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Good Hunter
Native American Enemies 1. Wah-chee-hahs-ka or Man Who Puts All Out of Doors, a Winnebago (Ho-Chunk) man.
2. Good Hunter, a Seneca (Iroquois) man.
3. La-doo-ke-a or Buffalo Bull, a Pawnee man.
(watercolors by George Catlin, 1831-1835)

They wage war with 7 or 8 different nations, but do not use guns, finding them too cumbersome and slow. They carry them, nevertheless, when they march against nations who do not understand the use of them, to frighten them by the noise and put them to rout. Usually, they carry only the club, the bow, and a Quiverful of arrows, which they shoot with such skill and rapidity as scarcely to give time to those who have guns to Take Aim. (Claude Allouez, 1677)

During much of the historic period, the Illinois were surrounded by tribes hostile to them. To the north were the Winnebago, whose oral traditions indicate they were among the traditional enemies of the Illinois. According to these stories the Winnebago suffered a series of disasters about 1640, including the accidental drowning of a large war party, a deadly epidemic disease, and a relentless attack by the Fox (Mesquakie) tribe. Taking pity on them, an Illinois war party of 500 men carried a large supply of food to the Winnebago village but the Winnebago responded by killing all of their Illinois guests. The Illinois retaliated several years later, killing or capturing all but a few of the Winnebago.

Among the most bitter enemies of the Illinois between 1655-1690 were the five tribes of the Iroquois Confederacy (Cayuga, Mohawk, Oneida, Onondaga, and Seneca). The Iroquois lived southeast of Lake Ontario in what is today central New York. But in the 1640s, when the supply of beavers in their own territory disappeared, the Iroquois went to war with the Huron and other Great Lakes tribes to capture their fur trade. The Iroquois routed most of the tribes they fought because their firearms, obtained from Dutch traders at present-day Albany, New York, gave them a clear military advantage. Iroquois warriors pushed the Illinois west of the Mississippi River in about 1655, and in 1680 they killed or captured more than 700 Tamaroa Illinois near the mouth of the Illinois River.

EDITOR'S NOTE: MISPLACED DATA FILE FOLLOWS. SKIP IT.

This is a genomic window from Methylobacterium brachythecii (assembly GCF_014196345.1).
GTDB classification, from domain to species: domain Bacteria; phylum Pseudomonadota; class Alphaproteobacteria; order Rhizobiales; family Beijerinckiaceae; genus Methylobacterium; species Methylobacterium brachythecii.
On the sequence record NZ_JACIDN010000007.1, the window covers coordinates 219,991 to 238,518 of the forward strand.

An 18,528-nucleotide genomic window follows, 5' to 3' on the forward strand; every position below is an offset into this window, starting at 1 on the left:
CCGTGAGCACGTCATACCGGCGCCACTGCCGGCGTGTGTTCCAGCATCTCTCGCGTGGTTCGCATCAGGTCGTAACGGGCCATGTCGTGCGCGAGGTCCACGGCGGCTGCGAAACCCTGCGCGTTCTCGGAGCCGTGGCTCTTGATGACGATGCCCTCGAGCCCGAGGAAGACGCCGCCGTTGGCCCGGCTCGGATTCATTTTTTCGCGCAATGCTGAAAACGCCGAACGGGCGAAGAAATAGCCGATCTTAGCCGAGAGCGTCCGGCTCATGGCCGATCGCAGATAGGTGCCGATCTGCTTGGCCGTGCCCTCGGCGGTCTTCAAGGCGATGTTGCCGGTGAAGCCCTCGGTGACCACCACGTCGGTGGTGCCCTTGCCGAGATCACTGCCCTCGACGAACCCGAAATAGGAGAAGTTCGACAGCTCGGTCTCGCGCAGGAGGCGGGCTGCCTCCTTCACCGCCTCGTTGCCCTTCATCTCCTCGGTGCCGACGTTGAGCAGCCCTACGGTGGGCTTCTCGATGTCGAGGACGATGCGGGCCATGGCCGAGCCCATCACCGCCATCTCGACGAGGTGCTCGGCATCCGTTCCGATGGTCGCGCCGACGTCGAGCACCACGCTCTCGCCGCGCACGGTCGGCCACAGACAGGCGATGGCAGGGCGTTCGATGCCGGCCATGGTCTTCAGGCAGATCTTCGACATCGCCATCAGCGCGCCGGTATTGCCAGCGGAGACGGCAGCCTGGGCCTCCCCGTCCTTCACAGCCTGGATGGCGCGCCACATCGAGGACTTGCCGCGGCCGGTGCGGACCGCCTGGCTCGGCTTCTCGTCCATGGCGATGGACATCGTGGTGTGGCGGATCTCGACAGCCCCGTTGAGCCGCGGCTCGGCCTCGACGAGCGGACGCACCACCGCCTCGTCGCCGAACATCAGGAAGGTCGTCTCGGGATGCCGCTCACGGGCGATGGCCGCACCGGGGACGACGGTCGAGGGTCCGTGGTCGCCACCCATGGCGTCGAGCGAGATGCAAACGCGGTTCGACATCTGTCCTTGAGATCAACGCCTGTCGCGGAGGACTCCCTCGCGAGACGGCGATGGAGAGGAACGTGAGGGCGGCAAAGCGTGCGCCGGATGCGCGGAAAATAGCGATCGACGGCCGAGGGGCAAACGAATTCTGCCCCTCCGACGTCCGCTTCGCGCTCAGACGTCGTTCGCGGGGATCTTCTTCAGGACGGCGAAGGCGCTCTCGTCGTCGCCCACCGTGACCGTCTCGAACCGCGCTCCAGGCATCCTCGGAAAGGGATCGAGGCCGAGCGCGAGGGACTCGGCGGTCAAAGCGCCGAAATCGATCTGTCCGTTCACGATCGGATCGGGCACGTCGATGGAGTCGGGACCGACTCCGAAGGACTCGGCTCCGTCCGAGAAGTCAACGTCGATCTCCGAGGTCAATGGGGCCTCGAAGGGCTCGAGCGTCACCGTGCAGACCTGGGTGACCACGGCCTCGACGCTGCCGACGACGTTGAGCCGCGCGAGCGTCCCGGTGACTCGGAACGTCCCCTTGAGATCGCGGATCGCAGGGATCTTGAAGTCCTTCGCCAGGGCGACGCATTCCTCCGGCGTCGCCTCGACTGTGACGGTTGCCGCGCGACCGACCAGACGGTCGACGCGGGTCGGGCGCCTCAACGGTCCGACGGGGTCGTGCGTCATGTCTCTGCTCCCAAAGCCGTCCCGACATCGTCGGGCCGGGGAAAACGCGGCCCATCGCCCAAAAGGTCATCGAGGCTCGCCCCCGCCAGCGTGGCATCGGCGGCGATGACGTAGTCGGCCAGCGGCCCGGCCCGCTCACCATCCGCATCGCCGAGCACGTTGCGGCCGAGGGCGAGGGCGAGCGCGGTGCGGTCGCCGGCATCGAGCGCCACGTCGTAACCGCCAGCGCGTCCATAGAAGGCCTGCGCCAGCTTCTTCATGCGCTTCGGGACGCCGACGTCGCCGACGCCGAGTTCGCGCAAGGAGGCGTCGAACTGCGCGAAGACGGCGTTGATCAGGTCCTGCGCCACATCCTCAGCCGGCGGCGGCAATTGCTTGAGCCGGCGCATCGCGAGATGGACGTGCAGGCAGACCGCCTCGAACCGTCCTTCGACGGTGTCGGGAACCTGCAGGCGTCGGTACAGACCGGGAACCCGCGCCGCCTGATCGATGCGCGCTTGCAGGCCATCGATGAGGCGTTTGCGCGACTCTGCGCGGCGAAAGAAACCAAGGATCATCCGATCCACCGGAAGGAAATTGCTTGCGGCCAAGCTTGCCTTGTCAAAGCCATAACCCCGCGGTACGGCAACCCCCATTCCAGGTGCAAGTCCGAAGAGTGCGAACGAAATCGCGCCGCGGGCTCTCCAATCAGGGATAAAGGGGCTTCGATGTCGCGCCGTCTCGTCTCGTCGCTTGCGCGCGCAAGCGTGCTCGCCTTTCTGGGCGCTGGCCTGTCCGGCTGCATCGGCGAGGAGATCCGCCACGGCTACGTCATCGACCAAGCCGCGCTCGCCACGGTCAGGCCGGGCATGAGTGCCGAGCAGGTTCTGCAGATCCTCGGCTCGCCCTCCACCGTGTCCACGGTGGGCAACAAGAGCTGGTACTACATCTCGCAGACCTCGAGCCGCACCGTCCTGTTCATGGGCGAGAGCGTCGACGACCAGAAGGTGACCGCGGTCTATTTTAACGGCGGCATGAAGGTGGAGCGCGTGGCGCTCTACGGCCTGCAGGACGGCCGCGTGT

Enemies of the Illinois living west of the Mississippi River included the Missouri and Osage tribes, which lived in present-day Missouri, and the Pawnee tribe, which lived in Nebraska. Hostilities with these tribes seem to have ended in the late 1600s after the Illinois moved back to their former territory east of the Mississippi River.

New enemies emerged in the 1700s as the population and territory of the Illinois began to shrink. A loose coalition of tribes--including the Dakota (Sioux), Sauk, Fox (Mesquakie), Kickapoo, and Potawatomi--put pressure on them from the north. Meanwhile, the Chickasaw and Shawnee applied pressure from the south. By the end of the century, the Illinois were no longer able to defend themselves and they began selling their land to the United States government.


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